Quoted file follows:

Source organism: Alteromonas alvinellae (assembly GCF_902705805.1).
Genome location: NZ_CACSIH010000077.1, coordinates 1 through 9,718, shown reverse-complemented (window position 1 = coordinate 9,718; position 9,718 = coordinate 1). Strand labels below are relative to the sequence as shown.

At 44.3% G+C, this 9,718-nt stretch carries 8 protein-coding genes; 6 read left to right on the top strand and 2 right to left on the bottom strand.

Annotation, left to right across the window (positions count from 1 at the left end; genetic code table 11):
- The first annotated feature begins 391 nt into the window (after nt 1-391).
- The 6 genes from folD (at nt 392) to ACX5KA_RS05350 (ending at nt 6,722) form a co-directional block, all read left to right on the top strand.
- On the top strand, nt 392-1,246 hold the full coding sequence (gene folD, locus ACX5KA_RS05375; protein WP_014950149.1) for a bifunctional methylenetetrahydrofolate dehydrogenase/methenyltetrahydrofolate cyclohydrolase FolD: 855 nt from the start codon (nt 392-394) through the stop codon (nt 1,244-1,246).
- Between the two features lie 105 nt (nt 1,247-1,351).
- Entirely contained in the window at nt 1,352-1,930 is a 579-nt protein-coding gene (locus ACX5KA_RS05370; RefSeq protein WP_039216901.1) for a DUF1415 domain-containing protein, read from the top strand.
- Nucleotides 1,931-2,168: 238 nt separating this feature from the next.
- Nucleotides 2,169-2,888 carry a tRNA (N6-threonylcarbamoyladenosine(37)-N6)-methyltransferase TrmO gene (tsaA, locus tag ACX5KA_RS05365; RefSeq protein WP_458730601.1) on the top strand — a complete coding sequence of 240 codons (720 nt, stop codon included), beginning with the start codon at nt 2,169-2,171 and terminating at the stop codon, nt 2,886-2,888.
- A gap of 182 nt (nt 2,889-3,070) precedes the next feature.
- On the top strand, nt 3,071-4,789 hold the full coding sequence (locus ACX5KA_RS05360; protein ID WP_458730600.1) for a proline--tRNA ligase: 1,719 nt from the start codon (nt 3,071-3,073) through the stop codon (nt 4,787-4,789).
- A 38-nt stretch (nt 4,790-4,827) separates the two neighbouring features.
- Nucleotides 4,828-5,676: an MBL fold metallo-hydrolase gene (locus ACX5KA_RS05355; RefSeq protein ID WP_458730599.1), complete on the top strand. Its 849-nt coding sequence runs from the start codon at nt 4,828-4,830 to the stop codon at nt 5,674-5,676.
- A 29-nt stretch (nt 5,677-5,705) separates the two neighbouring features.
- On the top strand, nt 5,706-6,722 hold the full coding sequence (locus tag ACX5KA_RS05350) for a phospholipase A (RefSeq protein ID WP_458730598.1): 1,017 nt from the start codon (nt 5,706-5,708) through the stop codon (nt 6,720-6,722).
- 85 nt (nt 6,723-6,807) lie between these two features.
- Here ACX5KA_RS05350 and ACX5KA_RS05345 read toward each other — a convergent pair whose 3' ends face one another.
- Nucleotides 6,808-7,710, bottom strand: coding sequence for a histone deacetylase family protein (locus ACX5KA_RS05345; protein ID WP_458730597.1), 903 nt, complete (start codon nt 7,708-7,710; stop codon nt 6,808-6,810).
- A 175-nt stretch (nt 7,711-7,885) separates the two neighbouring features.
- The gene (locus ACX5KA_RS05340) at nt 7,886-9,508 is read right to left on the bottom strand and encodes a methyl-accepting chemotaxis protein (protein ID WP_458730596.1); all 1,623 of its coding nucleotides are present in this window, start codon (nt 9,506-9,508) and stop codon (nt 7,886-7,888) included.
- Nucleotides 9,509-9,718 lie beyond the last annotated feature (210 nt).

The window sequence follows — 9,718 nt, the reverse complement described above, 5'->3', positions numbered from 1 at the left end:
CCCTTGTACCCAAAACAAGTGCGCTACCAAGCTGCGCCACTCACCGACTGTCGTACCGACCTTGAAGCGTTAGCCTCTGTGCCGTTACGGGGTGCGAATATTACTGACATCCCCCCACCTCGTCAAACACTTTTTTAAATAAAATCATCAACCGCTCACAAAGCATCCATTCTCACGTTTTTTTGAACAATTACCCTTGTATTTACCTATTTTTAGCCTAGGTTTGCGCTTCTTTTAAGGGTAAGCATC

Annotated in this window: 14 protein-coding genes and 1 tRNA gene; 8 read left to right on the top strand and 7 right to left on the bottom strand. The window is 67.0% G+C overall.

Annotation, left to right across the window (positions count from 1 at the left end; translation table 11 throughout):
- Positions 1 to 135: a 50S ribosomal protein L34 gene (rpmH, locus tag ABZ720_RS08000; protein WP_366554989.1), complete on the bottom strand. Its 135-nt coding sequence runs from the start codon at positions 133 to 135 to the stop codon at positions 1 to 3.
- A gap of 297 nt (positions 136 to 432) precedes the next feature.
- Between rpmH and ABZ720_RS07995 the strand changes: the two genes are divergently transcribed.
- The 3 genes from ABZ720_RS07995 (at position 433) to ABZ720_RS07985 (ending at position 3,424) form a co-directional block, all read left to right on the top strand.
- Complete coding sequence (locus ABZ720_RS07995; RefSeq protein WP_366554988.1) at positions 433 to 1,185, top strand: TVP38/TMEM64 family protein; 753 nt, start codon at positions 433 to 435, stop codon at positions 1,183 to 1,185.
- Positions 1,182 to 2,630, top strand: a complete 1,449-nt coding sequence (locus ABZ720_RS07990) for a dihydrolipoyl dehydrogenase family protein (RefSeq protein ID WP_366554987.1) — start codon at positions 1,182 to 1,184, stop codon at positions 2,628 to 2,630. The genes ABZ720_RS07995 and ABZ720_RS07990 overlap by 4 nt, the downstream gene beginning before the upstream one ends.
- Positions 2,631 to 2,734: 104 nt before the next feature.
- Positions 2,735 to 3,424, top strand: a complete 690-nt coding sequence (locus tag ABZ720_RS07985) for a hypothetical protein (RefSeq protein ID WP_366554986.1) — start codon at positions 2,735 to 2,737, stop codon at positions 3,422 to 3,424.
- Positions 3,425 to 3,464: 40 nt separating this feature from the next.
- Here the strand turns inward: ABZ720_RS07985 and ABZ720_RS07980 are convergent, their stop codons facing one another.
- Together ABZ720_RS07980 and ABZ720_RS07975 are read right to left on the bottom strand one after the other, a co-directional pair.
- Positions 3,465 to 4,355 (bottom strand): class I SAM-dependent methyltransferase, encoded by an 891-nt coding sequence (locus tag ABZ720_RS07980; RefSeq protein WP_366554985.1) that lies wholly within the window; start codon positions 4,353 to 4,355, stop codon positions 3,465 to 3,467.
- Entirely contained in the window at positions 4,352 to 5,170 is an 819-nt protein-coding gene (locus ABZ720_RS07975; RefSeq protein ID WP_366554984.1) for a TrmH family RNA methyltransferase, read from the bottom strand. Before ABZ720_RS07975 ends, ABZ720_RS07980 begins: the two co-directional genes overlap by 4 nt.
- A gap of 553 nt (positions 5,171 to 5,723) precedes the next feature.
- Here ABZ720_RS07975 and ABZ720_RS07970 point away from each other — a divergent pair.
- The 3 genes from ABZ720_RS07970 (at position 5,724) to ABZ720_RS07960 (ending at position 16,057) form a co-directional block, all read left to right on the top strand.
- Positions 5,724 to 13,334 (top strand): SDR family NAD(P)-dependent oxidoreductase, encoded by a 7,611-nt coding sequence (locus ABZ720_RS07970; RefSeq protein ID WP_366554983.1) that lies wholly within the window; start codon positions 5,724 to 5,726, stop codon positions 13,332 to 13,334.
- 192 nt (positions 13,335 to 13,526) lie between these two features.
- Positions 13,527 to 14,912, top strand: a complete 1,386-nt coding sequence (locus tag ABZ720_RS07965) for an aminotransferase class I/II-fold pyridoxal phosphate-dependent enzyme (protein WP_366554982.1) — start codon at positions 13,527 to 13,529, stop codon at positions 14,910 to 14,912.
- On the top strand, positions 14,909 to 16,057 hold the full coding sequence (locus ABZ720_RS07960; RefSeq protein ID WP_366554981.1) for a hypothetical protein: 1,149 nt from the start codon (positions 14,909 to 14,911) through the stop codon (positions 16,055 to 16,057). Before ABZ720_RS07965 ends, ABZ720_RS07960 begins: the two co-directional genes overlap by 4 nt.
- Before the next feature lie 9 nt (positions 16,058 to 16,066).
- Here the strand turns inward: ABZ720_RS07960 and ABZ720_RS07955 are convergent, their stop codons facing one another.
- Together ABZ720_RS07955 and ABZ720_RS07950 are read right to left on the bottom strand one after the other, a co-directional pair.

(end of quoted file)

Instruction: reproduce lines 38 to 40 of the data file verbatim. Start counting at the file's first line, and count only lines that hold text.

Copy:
- Together ABZ720_RS07980 and ABZ720_RS07975 are read right to left on the bottom strand one after the other, a co-directional pair.
- Positions 3,465 to 4,355 (bottom strand): class I SAM-dependent methyltransferase, encoded by an 891-nt coding sequence (locus tag ABZ720_RS07980; RefSeq protein WP_366554985.1) that lies wholly within the window; start codon positions 4,353 to 4,355, stop codon positions 3,465 to 3,467.
- Entirely contained in the window at positions 4,352 to 5,170 is an 819-nt protein-coding gene (locus ABZ720_RS07975; RefSeq protein ID WP_366554984.1) for a TrmH family RNA methyltransferase, read from the bottom strand. Before ABZ720_RS07975 ends, ABZ720_RS07980 begins: the two co-directional genes overlap by 4 nt.